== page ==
France Paris Recipes Sweet Travel

Macerated Strawberry-Basil Crepes

In Spain it was tapas. In Italy it was gelato. Here in France I’ve been hooked on crepes. I should have known this would happen, because it always happens. I have a predisposition to eating sweets with the most severe form of Dionysian indulgence. It’s gotten so bad that the last time I went to the doctor I found out my blood type is now chocolate.

Macerated Strawberry-Basil Crepe

My favorite creperie is literally across the street from where I’m living, taunting me daily. I know, we live in an age where the term “literally” has fallen victim to hyperbole, but this time I actually mean it. LITERALLY. ACROSS. THE STREET. Some nights I hang out my widow and stare at it wistfully, if not angrily, because who can sleep when there are crepes so close by? I wonder if dogs get angry about these kinds of things. Dogs can’t really have crepes.

 

Macerated Strawberry-Basil CrepeStrawberries | Crepe Mixture

Once a day I amble down to the creperie for my banana nutella fix where, in spite of missing four of his most prominent teeth, the vendor greets me with a semi-toothy smile of recognition. He knows what I’m there for.

 

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France Paris Travel

Bastille Day 2012

Who knew Europeans liked disco?

 

France Paleo Recipes Paris Recipes Salty Salty Travel

Pan Seared Salmon with Saffron Compound Butter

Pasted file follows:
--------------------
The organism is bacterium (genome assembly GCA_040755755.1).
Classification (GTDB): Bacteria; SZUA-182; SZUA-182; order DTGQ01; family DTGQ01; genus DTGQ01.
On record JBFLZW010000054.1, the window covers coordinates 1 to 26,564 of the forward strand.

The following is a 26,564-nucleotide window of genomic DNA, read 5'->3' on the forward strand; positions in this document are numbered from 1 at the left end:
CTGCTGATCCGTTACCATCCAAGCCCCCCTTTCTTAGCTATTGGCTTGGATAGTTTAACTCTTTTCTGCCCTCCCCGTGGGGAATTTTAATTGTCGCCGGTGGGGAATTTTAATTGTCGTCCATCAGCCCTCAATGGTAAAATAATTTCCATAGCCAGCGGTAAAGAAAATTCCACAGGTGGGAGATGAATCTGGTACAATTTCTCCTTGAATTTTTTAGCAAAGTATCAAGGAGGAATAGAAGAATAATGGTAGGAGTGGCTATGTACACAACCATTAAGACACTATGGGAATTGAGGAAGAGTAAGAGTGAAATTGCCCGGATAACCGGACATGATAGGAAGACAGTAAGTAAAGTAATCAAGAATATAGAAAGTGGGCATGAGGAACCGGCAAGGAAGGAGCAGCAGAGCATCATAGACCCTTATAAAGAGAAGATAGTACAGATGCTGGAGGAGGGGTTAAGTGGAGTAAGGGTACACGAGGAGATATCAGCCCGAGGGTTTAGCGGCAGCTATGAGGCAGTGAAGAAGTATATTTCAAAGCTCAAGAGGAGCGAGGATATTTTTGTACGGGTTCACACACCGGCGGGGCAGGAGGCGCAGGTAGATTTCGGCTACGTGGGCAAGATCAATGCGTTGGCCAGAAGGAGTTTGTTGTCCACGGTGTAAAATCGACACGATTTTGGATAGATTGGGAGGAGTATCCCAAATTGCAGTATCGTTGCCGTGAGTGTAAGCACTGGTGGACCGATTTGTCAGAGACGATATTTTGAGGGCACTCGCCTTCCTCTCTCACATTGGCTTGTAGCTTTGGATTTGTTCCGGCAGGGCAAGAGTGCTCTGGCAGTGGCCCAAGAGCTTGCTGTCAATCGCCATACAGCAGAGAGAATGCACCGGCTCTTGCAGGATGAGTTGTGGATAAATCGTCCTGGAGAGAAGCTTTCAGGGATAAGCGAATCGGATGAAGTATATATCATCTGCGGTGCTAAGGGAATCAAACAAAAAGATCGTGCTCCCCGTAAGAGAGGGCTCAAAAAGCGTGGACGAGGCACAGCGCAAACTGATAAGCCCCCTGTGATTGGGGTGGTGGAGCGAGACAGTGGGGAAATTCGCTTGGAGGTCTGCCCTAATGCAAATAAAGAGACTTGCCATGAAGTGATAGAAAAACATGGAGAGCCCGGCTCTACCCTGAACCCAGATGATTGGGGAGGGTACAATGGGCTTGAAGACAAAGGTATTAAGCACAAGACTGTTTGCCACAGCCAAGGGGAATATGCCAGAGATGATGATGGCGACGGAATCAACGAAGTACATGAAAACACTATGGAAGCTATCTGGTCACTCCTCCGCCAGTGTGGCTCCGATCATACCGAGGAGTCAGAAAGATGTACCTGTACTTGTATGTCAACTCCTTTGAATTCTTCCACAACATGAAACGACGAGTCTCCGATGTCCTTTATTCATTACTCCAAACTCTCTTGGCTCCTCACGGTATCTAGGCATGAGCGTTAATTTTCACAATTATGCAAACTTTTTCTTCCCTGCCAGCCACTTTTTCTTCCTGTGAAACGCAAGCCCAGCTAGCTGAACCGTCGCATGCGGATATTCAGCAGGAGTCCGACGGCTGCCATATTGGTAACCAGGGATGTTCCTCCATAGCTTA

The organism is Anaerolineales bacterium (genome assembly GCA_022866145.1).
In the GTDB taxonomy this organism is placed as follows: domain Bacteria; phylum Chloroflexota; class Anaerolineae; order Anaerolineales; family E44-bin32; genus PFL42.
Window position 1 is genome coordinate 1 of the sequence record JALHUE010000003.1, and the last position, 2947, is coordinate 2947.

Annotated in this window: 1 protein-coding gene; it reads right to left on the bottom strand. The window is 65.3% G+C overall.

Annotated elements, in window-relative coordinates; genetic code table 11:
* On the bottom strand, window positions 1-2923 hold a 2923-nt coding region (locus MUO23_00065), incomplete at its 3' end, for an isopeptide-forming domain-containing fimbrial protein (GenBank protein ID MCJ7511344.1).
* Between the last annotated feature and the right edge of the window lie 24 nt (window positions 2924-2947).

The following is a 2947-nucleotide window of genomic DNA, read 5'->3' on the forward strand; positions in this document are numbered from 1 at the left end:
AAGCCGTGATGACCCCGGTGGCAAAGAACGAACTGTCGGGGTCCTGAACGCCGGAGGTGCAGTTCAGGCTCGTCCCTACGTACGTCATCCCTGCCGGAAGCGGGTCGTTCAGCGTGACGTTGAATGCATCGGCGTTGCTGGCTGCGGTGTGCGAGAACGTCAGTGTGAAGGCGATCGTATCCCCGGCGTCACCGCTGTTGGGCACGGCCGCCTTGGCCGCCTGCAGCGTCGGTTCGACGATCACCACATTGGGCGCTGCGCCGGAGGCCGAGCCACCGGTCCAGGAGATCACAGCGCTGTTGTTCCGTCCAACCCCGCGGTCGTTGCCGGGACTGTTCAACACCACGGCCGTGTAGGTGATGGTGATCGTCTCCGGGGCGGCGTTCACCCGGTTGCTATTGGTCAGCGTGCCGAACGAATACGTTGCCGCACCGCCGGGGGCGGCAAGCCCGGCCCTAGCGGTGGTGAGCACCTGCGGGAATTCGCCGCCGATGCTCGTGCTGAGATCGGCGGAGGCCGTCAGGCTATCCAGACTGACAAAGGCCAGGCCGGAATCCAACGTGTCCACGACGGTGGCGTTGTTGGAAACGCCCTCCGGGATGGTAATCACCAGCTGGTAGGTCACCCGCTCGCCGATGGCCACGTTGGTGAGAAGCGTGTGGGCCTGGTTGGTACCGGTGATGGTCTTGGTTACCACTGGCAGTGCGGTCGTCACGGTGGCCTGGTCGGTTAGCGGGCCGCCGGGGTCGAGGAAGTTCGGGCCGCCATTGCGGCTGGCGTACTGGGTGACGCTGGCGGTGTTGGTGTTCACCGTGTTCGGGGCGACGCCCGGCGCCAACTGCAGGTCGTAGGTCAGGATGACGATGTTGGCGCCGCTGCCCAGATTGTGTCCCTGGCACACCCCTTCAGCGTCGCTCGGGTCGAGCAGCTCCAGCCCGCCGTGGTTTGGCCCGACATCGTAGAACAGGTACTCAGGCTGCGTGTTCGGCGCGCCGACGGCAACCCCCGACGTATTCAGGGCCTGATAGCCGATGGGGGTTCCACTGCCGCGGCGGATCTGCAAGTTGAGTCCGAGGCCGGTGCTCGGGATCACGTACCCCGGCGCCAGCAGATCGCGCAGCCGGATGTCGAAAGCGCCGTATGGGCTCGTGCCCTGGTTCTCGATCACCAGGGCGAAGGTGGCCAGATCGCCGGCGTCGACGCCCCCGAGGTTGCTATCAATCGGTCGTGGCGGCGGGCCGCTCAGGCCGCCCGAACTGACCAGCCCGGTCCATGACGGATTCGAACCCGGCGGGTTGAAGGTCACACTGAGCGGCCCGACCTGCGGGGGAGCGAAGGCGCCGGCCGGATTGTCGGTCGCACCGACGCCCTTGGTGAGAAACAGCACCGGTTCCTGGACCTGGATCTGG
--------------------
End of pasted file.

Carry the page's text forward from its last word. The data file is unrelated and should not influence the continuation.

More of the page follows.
Mostly known as having the prestige of alumni such as Julia Child and Giada de Laurentus and, um…Kelis, Le Cordon Bleu is easily one of the most recognizable cooking schools in the world. Possibly in the Universe, though I haven’t personally scoped the cosmos to see if this is true.

Pan seared salmon with saffron compound butter

For five decades since its inception, the school had one location in Paris, France. After being bought out by Andre Cointreau of the Cointreau liquor empire, the school subsequently opened 35 locations in 5 different countries. While I appreciate the higher accessibility of LCB training, the charm of moving to Paris to cook French cuisine at the famed school is cheapened, if not totally lost by this sprawl.

Cheapened or not, I completely buy into capitalist ventures (I want all the pretty things!) and couldn’t come to Paris to learn about cuisine and NOT take a class at Le Cordon Bleu. Situated in the 15th arrondissement off of Rue Delhomme, I arrived at the blue and white building at 8:30AM on the dot after rushing across town via the slowest metro in the world. If nothing else can be said about me, I’m at the very least consistent at running late for everything.

Le Cordon Bleu ParisLe Cordon Bleu - Paris, France

The interior of Le Cordon Bleu is larger than it appears on the outside with its multi-levels of demonstration rooms bustling with employees and students in pristine white chefs coats. The walls are peppered with pictures of alumni, especially prominent are the holy shrines of Julia Child, and I halfway expected to turn the corner and find effigies in her honor. Across the main stairwell were pictures of current students and a promotional poster for the movie Sabrina.